Mountain Lions are better charged and/or, roared or barked at. All these ways are somewhat deranged, and that is exactly the idea: Mountain Lions fear insane behavior.

In general making lots of noise helps, with bears and lions. I don’t have clever tricks to suggest for bathing safely in the murky icy Pacific. Although I assume that the presence of sea lions bobbing on the surface placidly is indicative of the absence of an obvious white shark prowling… In any case the pacific is so cold, you will probably die of cardiac arrest before you are devoured.

In Africa, there are about 500,000 elephants. 25,000 to 30,000 are killed, a year, to send the ivory to east Asia (China, Vietnam). So African elephants may disappear. This is beyond tragic, it’s irreplaceable. Elephants understand people’s gestures, without any learning (they apparently learn to use trunk gestures among themselves). One is talking about extremely intelligent animals here. (In contrast, chimpanzees have great difficulties understanding human gestures.)

Intelligence and culture are dominant among apex mammals. That’s what makes them so superior. Washington State had the smart idea to shoot full grown adult male mountain lions. Thus mountain lion society and culture collapsed, uneducated teenagers took over, and incidents with humans exploded (something about the quiet macho society!).

A Japanese specialist of chimpanzee intelligence who happens to have a bear in his lab, found that the bear did not underperform chimpanzees on mental tasks (that’s actually a problem with bears; being so clever, they can be unpredictable, one can never know what they have up their sleeve, like the one who mimicked a bear rug, above, or one who drove a car in Tahoe). A number of social mentally advanced animals (sea mammals, parrots) use advanced languages.

So what are my recommendations? The Princeton Institute for Advanced Studies ought to realize that, if it wants to become really brainy, it ought to give our fellow species a chance. They are part of what make our minds, in full.

Elephants and rhinoceroses used to be all over Europe and North America. They ought to be re-introduced right away, using Indian and African species (rare camels too; later, thanks to genetic engineering, part of those could be replaced by re-engineered ancient species, such as the Mammoth). Lions and leopard like species ought to be reintroduced too.

It can work: in the San Francisco Bay Area, there is an impressive population of mountain lions.  I had many close calls (in the most recent incident, a few weeks ago, a lion peed an enormous and dreadfully smelling amount on a trail I was making a loop on, obviously to show me he owned the territory, a total wilderness reserve a few miles from Silicon Valley… especially at dusk).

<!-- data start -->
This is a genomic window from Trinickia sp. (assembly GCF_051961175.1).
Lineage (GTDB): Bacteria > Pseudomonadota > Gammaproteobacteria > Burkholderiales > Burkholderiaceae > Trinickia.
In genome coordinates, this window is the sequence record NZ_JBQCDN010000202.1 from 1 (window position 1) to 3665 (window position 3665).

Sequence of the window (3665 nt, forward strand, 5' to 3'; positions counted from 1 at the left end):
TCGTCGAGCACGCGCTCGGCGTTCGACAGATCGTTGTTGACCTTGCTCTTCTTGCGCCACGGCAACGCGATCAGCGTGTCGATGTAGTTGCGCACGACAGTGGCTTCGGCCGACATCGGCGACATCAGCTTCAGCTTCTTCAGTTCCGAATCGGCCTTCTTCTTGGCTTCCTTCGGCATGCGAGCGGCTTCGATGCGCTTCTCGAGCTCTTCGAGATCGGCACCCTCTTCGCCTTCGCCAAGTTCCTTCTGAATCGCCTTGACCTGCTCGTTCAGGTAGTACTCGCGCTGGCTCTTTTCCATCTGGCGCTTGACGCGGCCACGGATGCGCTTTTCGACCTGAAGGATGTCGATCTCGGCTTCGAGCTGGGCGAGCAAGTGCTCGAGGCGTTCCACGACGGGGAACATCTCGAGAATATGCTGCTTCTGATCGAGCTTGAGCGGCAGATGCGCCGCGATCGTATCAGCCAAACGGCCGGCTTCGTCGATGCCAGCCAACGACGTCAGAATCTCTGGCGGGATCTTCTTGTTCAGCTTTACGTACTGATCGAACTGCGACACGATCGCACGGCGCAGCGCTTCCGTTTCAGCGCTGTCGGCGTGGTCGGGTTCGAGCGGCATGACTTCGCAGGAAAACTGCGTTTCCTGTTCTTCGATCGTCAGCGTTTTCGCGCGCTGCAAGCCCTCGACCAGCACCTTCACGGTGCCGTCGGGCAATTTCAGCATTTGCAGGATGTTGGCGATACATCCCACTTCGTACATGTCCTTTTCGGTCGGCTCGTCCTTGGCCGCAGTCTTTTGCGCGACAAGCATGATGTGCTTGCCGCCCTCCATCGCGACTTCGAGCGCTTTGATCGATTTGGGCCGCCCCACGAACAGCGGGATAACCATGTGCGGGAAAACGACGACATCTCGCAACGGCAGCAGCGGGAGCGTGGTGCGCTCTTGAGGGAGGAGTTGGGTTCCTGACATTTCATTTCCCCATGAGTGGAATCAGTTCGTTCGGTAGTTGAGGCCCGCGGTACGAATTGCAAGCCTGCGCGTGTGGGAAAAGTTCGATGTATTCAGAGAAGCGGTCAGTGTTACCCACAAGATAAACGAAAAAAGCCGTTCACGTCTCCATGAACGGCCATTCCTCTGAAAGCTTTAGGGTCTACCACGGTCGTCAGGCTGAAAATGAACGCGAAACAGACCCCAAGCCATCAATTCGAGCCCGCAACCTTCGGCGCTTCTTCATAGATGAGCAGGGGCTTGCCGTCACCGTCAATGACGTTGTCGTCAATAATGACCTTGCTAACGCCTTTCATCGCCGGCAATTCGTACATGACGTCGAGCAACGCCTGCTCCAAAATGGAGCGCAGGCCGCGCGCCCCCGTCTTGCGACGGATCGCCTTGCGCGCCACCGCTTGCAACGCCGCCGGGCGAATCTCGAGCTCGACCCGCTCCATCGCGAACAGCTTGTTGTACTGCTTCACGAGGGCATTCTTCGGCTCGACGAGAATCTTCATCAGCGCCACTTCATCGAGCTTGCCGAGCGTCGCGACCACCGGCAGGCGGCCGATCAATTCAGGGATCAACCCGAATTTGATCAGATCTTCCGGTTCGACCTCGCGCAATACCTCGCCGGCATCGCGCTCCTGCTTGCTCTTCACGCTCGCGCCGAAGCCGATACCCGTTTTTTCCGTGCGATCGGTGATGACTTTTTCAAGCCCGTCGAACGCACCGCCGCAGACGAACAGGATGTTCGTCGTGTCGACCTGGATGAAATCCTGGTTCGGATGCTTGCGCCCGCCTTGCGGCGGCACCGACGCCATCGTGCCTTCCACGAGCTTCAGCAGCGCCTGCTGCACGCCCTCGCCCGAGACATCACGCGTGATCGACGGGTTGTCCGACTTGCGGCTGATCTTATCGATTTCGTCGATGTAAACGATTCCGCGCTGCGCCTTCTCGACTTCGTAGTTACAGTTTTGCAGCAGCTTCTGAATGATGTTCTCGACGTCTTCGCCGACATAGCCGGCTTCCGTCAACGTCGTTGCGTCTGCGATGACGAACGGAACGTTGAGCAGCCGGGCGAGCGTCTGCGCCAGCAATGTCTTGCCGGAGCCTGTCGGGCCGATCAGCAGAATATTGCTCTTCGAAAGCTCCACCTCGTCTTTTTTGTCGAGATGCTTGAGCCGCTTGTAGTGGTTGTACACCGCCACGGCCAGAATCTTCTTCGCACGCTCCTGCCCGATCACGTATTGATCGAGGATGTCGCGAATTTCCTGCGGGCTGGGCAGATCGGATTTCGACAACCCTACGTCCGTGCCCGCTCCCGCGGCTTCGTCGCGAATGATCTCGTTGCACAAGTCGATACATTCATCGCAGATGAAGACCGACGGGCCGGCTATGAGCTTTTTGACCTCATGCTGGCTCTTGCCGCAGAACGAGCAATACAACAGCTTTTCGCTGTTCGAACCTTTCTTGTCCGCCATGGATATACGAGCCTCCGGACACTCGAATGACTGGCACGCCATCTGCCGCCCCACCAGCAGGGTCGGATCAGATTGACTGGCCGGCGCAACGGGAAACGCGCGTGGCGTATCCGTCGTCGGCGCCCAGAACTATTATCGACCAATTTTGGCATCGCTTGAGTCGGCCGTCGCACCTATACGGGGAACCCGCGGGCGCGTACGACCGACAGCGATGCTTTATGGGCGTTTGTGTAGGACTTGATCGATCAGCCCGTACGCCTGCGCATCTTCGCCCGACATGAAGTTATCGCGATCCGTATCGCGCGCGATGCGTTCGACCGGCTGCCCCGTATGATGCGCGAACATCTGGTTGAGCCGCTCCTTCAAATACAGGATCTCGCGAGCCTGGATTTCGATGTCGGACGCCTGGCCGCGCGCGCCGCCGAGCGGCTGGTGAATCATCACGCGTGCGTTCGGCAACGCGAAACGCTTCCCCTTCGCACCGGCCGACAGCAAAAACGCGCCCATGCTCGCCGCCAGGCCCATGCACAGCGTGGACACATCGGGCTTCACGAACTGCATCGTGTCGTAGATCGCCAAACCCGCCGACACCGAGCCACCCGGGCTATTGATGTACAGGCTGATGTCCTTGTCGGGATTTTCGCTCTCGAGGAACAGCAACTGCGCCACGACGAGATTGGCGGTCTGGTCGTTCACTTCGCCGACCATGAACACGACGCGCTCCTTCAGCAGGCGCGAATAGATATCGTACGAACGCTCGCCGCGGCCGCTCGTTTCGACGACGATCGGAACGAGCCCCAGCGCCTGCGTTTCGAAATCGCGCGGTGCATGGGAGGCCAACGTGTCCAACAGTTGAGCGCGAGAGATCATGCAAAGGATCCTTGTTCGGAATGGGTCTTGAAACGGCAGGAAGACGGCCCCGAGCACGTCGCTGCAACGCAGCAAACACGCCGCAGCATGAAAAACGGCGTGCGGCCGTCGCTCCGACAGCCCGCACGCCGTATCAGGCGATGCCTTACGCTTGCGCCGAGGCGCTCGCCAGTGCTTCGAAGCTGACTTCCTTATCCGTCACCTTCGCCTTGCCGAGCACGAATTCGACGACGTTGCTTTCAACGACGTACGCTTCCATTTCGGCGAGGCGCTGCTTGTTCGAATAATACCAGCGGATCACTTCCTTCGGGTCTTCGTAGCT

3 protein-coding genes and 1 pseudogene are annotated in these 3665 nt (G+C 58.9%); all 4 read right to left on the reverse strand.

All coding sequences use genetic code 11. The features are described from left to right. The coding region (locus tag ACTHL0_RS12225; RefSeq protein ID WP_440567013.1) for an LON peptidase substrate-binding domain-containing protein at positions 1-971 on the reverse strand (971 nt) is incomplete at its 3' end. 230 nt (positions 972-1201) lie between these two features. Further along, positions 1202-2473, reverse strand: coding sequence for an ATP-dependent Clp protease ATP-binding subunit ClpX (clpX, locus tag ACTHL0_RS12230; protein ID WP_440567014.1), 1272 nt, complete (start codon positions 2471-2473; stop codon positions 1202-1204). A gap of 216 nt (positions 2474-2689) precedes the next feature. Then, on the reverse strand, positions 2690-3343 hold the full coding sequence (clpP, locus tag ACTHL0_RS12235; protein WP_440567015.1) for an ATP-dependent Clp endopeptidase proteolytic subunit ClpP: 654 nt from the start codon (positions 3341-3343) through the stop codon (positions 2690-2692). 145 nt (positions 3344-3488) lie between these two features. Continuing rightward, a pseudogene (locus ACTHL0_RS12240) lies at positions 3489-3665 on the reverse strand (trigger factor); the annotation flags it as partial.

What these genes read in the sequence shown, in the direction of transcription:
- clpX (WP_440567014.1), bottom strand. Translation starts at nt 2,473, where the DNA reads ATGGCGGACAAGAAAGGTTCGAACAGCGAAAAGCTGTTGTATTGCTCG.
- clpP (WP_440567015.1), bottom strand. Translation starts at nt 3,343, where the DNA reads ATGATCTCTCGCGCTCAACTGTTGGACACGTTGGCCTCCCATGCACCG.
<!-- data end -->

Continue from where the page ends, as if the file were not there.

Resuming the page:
However, the lions are extremely good at avoiding people (although one got killed by police in downtown Berkeley in the wee hours of the morning). They will all be collared in the next ten years, to find out what is going on. With modern technology (collars!) and sophisticated human-animal culture, there is no reason why extremely dangerous, but clever species could not live in reasonable intelligence with humans.

So rewilding is possible. It’s also necessary. Why? So we humans can recover our hearts, and our minds.

Whether we like it or not, we are made for this wild planet. By forgetting how wild it is, by shooting it into submission, we lose track of the fact human life, and civilization itself, are much more fragile than they look.

And thus, by turning our back to the wilds, we lose track of what reality really is. Worse: we never discover all what our minds can be, and how thrilling the universe is. We are actually bad students who refuse to attend the most important school, that taught by reality itself.

Rewilding is necessary, not just to instill a mood conducive to saving the planet, but also to remake us in all we are supposed to be.

Expect Evil, And Don't Submit.

Expect Evil, And Don’t Submit.

These are the times when, once again, the plutocratic phenomenon is trying to take over. That’s when the few use the methods of Pluto to terrorize and subjugate the many (to constitute what is variously named an elite, oligarchy, or “nomenklatura“, or aristocracy, that is, a plutocracy).

And how is that possible? because the many have been made into a blind, stupid, meek herd (I refer to Nietzsche for the condemnation of the herd mentality).